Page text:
Dorothy Dix Collection at Austin Peay's library organized, preservedFor 30 years, the countrys most comprehensive materials by and about one of the premier journalists of the 20th century sat unorganized and unused in Woodward Library at Austin Peay State University.
But by the end of June, more than 1,500 pieces of material on advice columnist Dorothy Dix will have been catalogued, conserved and preserved â€“ ready for scholars and enthusiasts to rediscover and enjoy.
For 30 years, the country's most comprehensive materials by and about one of the premier journalists of the 20th century sat unorganized and unused in Woodward Library at Austin Peay State University.
But by the end of June, more than 1,500 pieces of material on advice columnist Dorothy Dix will have been catalogued, conserved and preserved — ready for scholars and enthusiasts to rediscover and enjoy.
“It has been an enormous process, but we're about through,” said Inga Filippo, associate professor and librarian at APSU. “This is the most extensive collection of Dorothy Dix in the country. We have examples of all her writings.”
Dix, a Montgomery County native born as Elizabeth Meriwether, is best known as the first syndicated advice columnist who dispatched tips to more than 60 million lovelorn readers around the world well into the 1940s. She also covered some of the nation's most sensational murder trials at the turn of the century for William Randolph Hearst's New York Journal.
Most of the items in the Dorothy Dix Collection were donated by Dix's nephew, Huntington Patch, in the early 1960s. However, the material rarely was touched until the early 1990s when APSU Librarian Elnor McMahan Corgan began renovating Dix's childhood home, Woodstock, on Old Trenton Road.
Filippo worked with Corgan on the collection. Dr. Ellen Kanervo, professor of journalism at APSU, also helped to organize and gather material for the project.
Over the years, Filippo and Corgan received three grants to pay for preservation supplies, organized a symposium on Dix, researched other archives with Dix material and fielded research requests worldwide from Dix scholars working on master's and doctoral degrees.
Filippo said, as a result of the project, she has developed an interest in Dix's writing.
“I didn't really know much about Dorothy Dix until I started working on this,” Filippo said. “This has become a labor of love.”
After Corgan retired from APSU in 1993, Filippo continued to work on creating a collection from the donated materials. The collection now consists of 14 major categories, each with subfolders. Appropriate material has been deacidified and archived in Mylar polyester film to resist heat and yellowing.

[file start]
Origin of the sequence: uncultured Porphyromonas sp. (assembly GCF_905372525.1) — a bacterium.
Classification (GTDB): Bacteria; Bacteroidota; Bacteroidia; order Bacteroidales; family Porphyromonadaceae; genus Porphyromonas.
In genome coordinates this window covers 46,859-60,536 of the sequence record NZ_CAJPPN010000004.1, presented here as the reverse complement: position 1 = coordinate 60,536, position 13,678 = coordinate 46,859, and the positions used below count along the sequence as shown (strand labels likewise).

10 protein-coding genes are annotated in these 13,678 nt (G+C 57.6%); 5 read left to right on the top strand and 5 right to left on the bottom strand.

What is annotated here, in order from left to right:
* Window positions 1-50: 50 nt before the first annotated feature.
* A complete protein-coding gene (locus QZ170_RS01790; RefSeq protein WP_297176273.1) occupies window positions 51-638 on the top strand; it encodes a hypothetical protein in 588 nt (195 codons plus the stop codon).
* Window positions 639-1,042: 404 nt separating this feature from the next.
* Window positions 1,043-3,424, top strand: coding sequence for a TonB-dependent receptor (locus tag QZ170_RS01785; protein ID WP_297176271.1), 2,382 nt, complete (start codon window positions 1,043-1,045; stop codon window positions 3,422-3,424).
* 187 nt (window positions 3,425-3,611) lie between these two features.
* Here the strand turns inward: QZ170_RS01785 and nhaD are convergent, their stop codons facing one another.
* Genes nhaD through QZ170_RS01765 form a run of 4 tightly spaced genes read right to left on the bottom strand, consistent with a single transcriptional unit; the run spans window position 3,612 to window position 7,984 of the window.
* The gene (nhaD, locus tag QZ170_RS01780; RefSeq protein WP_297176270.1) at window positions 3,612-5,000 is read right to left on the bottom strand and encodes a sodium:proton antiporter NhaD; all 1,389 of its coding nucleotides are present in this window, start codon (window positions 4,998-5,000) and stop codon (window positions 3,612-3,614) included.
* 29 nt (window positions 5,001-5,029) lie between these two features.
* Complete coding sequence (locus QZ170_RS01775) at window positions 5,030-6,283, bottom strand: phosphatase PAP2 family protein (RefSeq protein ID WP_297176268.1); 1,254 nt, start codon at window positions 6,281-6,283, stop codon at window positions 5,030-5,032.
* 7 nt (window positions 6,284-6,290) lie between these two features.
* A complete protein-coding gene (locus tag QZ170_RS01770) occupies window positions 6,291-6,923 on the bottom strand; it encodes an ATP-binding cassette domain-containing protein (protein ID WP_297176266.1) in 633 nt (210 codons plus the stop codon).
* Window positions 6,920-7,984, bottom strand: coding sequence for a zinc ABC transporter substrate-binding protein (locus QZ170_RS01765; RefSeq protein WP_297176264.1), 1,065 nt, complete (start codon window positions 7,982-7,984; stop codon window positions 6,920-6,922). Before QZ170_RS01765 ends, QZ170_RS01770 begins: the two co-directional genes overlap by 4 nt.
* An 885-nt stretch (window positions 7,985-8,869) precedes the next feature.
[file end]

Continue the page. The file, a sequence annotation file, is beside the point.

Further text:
In addition to the numerous newspaper and magazine articles written by and about Dix, the collection includes personal letters, scrapbooks and photographs. Copies of the seven books Dix published — many autographed or from her personal library — also are cataloged and indexed. The “Mirandy” series and “How to Win and Hold a Husband” were among Dix's most popular book titles.
Also, a research guide — measuring about an inch thick — has been prepared, as well as a timeline that highlights significant facts about Dix's personal and professional life.
Recently, Dix's grand niece and nephew, Daisy Meriwether Vandeburgh and Bill Meriwether Jr. of New Orleans, and cousins, Bill and Fletch Coke of Nashville, visited the Dorothy Dix Collection.
“They were impressed because they didn't realize just how important Dorothy Dix was,” Filippo said.
One of the highest paid journalists in the country, Dix wrote her columns until 1949 when she suffered a stroke. She died two years later at age 90.
The Dorothy Dix Collection will be housed in the Dorothy Dix Room in Woodward Library. Although the Dix collection is vast in research, Filippo said she hopes more material about the popular journalist will surface and be added to the library's archives.
“We feel we have a solid collection of her work, but I would like to see it grow,” Filippo said.
The next phase of making the Dorothy Dix Collection accessible to the public is to digitize selections from the archives.
To view these selections on the Web, go to http://digital-library.apsu.edu. Click on the Browse button and then select the Dorothy Dix Collection from the dropdown box at the top of the page. There, articles and photos of Dix can be found.
Links to the research guide and timeline soon will be added on the Dorothy Dix Web page.
For more information, contact Filippo by telephone at (931) 221-7381 or by e-mail at email@example.com. -- Melony Leazer